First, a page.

Electronic evidence-based protocols used as a “shared baseline” at the patient bedside may help eliminate unnecessary medical care—and that can lead a health care entity down the road to being a top-performing organization, as one case study illustrates.
IT plays a crucial role in preventing health-care-associated infections (HAIs), according to a new white paper from GE Healthcare IT.
HAIs affect 1.7 million inpatients each year, and are the fourth leading cause of U.S. deaths. Additionally, they cost the U.S. health care system as much as $35 billion each year. According to the GE Healthcare IT report, however, HAIs can be prevented with emerging technologies, such as electronic medical records (EMRs).
As one example, the report highlights the case of Intermountain Healthcare, where 80 percent of care delivery is evidence-based (vs. less than 55 percent for the rest of the industry).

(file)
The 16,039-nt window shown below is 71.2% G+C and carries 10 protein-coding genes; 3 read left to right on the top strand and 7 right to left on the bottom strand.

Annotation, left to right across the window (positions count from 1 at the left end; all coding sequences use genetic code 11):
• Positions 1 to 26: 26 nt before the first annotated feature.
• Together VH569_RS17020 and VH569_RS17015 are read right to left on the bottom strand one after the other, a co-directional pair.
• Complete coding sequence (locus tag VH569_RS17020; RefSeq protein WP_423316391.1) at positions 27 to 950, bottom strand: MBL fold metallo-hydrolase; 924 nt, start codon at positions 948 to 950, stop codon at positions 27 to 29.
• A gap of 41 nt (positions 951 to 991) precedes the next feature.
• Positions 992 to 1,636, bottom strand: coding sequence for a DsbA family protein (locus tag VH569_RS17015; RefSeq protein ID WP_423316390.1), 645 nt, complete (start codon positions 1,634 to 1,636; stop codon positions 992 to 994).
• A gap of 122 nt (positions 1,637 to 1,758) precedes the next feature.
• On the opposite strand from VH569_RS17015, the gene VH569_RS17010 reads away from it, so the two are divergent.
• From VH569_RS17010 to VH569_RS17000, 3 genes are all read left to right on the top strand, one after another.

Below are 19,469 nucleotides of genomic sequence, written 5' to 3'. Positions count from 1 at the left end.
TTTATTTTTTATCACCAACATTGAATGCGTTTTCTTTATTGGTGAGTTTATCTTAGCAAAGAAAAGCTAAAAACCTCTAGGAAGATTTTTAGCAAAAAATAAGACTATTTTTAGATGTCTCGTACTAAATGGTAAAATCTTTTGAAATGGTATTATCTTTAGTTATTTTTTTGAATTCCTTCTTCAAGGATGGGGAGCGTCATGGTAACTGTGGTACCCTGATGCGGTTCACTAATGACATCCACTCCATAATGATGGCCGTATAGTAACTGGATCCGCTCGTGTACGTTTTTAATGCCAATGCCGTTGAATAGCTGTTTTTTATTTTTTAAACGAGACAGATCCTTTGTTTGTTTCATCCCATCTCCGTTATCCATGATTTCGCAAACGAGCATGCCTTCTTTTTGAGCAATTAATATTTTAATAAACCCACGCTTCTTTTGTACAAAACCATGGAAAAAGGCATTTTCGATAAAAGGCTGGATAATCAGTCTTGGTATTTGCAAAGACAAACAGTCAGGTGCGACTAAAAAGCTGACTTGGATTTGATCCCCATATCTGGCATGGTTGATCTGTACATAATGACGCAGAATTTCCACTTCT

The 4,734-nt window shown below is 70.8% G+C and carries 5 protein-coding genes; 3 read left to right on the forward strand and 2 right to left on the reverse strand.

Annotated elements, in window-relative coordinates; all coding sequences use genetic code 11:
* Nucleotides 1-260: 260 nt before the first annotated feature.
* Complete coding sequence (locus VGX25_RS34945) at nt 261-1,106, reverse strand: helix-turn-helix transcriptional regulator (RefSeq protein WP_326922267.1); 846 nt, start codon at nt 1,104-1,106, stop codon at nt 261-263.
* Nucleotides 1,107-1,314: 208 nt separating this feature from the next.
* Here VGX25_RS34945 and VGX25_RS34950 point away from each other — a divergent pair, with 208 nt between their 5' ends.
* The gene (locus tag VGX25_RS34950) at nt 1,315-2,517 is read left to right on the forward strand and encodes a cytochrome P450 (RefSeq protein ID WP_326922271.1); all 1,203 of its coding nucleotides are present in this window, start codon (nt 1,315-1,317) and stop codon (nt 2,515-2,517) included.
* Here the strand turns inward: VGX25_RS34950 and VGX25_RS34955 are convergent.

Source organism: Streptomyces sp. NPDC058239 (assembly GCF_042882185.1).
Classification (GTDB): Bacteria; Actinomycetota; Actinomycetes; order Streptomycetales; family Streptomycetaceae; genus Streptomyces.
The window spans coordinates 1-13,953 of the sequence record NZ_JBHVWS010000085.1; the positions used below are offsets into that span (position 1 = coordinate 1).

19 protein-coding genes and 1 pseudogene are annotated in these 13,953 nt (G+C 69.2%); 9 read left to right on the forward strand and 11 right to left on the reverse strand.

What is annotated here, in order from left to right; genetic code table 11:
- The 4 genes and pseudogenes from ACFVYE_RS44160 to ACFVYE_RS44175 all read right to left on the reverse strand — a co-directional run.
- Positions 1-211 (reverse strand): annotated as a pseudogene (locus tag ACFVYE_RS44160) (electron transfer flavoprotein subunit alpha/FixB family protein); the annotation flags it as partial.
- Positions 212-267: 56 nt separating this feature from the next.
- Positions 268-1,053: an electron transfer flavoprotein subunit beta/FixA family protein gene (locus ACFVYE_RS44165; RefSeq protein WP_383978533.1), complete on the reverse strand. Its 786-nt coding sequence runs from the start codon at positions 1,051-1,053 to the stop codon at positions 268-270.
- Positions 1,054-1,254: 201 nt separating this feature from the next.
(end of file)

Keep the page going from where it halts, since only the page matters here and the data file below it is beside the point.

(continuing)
There, evidence-based care protocols are rolled into a clinical information system and used as a “shared baseline” at the patient bedside. Physicians are expected to base their treatments on these protocols, making any necessary adjustments to meet individual patient needs.
Evidence-based protocols can improve accuracy, as illustrated by the work of Anthony Lee, MD, of Columbus Children’s Hospital, Columbus, Ohio. Lee created a Web-based system that automatically calculated a patient’s next dose of insulin. Instead of reviewing multiple pages and performing manual calculations, nurses simply enter two variables and the system instructed what action to take next. As it turned out, nursed calculated the insulin rate incorrectly nearly 25 percent of the time with the paper system, but only 1 percent of the time with the Web-based system (and in 80 percent of cases with errors, the insulin infusion rate was miscalculated by at least one unit per hour).
According to the GE Healthcare IT report, using such evidence-based care protocols for clinical decision support also eliminates unnecessary care, which has helped make Intermountain a top-performing organization. Other health care organizations of all sizes may wish to emulate this practice.
The entire report is available here.